How do you choose the right visualisation to show your data? Usually the customer wants one thing, the business user want something else, the business sponsor wants something flashy…. and it’s hard to tease out the requirements, and that’s before you’ve even opened up Power BI such as Power View, Excel, Tableau or whatever your preferred data visualisation software.
In other words, there are simply too many charts to choose from, and too many requirements to meet. Where do you start?
I found this fantastic diagram which can help you to choose the right visualisation. I’m often surprised to see that people haven’t seen this before. Note: this diagram was done by Andrew Abela of Extreme Presentation and the source is here and his email address is on the slide, so be sure to thank him if you’ve found it useful. If you can’t see it very well, click here to go to the source.
Chart Choosers should not replace common sense, however, and Naomi Robbins has written a nice piece here which is aimed at the wary. However, diagrams like Abela’s can really help a novice to get started, and for that, I’d like to thank him for his work.
How does it related to Microsoft’s Power BI? If you look at the visualisations that are available in Power View, you can see that most of the visualisations in the diagram are available in Power BI. The ones that are excluded are the 3D graphs, circular area charts, variable width charts, or the waterfall chart.
Why no 3D? I personally hope that Microsoft will leave 3D out of Power BI tools, unless of course it is in Power Map. With 3D on a chart, it is harder to identify the endpoints, and it can take us longer. It might also mean that points are occluded. If you’re interested and want to see examples, here is one by the Consultant Journal team or you can go ahead and read Stephen Few’s work. If you haven’t read anything by Stephen Few, get yourself over to his site right now. You won’t regret it. Why is it different from Power Map? 3D maps provide context, and they are the exception where I will use 3D for a data visualisation showing business data. I’m obviously excluding other types of non-business data here, such as medical imaging and so on.
Why no circular area or variable width charts? I am not a fan of variable width of circular area because we aren’t very good at evaluating area when we look at charts and graphs, and Robert Kosara has an old-but-good post on this topic here.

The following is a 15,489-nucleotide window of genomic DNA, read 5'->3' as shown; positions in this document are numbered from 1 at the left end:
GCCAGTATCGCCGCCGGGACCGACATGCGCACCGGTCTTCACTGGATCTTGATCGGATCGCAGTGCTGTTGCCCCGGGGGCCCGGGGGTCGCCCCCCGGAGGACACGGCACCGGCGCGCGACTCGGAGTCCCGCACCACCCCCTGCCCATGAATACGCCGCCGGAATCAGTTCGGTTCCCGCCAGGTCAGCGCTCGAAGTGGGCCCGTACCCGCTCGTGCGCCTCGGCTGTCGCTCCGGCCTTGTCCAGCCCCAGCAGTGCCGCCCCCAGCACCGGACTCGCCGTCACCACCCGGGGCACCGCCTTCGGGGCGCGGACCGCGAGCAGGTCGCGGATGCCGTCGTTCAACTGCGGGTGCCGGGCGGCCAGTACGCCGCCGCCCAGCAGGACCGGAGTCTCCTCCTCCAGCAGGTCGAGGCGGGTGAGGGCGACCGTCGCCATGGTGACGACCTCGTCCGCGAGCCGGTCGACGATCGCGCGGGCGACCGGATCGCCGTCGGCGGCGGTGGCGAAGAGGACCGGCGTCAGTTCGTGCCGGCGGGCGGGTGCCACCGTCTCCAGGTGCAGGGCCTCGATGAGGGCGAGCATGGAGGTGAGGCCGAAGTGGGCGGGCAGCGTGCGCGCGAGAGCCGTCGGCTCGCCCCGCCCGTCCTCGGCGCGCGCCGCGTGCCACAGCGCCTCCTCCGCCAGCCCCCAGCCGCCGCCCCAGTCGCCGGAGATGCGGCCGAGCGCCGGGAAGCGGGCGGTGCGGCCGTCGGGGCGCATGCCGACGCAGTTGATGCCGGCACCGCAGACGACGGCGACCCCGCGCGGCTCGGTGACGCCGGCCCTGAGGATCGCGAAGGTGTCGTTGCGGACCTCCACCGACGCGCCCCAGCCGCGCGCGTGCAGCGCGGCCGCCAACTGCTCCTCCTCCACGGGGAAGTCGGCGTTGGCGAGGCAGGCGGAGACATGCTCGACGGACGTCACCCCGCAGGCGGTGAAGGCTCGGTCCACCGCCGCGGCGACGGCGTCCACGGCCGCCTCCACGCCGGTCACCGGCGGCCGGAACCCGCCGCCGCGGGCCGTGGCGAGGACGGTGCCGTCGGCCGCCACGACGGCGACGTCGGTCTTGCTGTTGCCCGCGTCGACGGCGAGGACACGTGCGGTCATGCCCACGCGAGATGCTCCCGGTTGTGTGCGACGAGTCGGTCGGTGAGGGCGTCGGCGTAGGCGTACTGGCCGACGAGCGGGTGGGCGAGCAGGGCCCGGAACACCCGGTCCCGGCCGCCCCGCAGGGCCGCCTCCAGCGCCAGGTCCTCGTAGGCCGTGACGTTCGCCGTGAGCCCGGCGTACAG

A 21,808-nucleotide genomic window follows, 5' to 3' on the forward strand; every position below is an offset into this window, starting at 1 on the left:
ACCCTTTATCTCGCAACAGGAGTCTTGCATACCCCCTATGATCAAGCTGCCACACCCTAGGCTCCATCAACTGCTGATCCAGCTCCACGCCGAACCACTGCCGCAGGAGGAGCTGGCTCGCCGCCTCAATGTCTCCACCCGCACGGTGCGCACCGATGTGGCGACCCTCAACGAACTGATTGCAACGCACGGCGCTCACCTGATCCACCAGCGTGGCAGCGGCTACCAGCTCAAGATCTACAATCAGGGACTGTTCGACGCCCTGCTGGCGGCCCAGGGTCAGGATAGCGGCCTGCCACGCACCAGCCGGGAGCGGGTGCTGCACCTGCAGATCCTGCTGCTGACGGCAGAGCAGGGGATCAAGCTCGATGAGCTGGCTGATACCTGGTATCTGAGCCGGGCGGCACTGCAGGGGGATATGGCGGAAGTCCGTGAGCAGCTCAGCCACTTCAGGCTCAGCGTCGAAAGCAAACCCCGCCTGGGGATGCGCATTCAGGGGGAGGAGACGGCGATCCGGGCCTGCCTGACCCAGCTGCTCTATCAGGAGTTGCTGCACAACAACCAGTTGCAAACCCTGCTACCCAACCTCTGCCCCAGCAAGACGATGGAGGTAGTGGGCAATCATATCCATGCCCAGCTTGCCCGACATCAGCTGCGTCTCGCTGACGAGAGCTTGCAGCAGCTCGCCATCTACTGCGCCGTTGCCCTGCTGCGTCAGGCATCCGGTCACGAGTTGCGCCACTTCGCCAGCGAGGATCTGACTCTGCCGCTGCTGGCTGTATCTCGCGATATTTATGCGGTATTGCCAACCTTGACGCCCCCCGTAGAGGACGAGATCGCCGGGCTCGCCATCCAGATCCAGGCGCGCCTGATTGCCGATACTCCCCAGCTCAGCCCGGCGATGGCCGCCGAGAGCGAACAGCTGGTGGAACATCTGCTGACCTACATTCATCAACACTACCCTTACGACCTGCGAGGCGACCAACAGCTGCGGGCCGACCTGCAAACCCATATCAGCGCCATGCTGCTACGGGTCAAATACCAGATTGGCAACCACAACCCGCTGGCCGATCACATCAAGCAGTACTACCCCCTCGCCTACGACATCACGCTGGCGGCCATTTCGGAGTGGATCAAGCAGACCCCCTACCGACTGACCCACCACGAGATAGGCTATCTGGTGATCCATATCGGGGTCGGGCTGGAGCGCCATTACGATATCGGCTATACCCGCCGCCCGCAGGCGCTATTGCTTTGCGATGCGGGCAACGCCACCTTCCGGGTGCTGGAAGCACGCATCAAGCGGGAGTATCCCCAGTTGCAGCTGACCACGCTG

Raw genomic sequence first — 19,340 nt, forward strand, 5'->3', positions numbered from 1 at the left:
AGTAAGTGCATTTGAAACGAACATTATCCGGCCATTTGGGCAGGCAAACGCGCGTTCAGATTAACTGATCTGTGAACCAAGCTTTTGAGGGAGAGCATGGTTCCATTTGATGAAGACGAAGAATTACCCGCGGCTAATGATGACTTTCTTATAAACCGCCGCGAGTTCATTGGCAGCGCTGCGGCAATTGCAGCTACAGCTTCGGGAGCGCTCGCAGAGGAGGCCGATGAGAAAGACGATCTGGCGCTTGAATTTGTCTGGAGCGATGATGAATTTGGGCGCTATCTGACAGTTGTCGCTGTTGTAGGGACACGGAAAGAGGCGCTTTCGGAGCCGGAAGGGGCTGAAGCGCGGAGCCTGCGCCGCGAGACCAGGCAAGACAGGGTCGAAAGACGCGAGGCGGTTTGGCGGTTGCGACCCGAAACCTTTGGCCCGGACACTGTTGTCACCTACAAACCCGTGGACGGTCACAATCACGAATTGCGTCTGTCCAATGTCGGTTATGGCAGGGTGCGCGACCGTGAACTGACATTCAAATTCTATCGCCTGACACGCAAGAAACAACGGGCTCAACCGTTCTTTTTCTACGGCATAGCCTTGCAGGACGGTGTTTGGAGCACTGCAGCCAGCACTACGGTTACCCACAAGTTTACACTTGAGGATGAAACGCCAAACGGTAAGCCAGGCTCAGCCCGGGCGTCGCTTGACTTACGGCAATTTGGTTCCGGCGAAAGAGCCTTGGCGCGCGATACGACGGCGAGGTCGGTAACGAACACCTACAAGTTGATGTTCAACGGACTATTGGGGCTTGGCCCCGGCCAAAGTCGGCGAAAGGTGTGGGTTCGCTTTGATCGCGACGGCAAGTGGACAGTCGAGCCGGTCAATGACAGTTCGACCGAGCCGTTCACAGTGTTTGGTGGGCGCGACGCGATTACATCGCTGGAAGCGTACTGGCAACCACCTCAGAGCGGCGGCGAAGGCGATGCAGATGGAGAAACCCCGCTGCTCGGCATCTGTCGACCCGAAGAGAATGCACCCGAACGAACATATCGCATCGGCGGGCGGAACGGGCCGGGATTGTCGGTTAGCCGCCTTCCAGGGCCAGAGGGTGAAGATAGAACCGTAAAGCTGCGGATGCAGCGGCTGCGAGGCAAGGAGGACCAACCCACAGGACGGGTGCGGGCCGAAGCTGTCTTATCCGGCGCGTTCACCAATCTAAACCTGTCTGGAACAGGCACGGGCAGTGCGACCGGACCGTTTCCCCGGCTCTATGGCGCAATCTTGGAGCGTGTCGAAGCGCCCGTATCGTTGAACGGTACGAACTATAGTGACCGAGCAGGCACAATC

This blog is mainly for me to remember stuff but I hope it helps someone out there too.
The topic focuses on some data visualisation theory, an overview of Big Data and finalises the Microsoft distribution of Hadoop. I will try to record the demo as part of a PASS Business Intelligence Virtual Chapter online webinar at some point, so please watch this space.
I hope you enjoy and I look forward to your feedback.
I’m delighted and proud to be presenting at the PASS Business Analytics Conference this week, in Chicago, Illinios, on 11th and 12th April.
I love SQLPass Summit, and it is one of the highlights of my year. The Business Analytics conference is happening for the first time, and I can’t wait to meet the new #SQLFamily – or should that be #PASSBAFamily – that I will meet! I’m already making arrangements to meet fellow BA and Twitterati ‘in person’, which is one of my personal favourite things to do! See you there!
The takeaways will focus on:
- Introduction: Finding patterns in the data.
- Further Data Visualisations: learn about visualisations that are perhaps not so well-known. This includes Stephen Few’s bullet charts and Tufte’s Sparklines in SSRS.
- Multivariate data: We will cover the complexities of displaying multivariate data since is potentially more complex by visualisations. For example, we will look at Tufte’s “small multiples” in Power View and in Reporting Services.
- Putting it all together: Considerations for Dashboards. This workshop aims to deliver a breadth of data visualisation knowledge, underpinned by cognitive psychology theory to provide deeper understanding.
To register for DatabaseDays, please go to http://www.databasedays.com/:
As I discussed during the session, there were three main strands of mobilising Microsoft technology:
– use third party products such as PivotStream to free your PowerPivots
– use cloud computing e.g. Azure
– use SharePoint
These options will not suit everyone but it might help somebody to decide which path is the right one for them. I look forward to your commentary and feedback.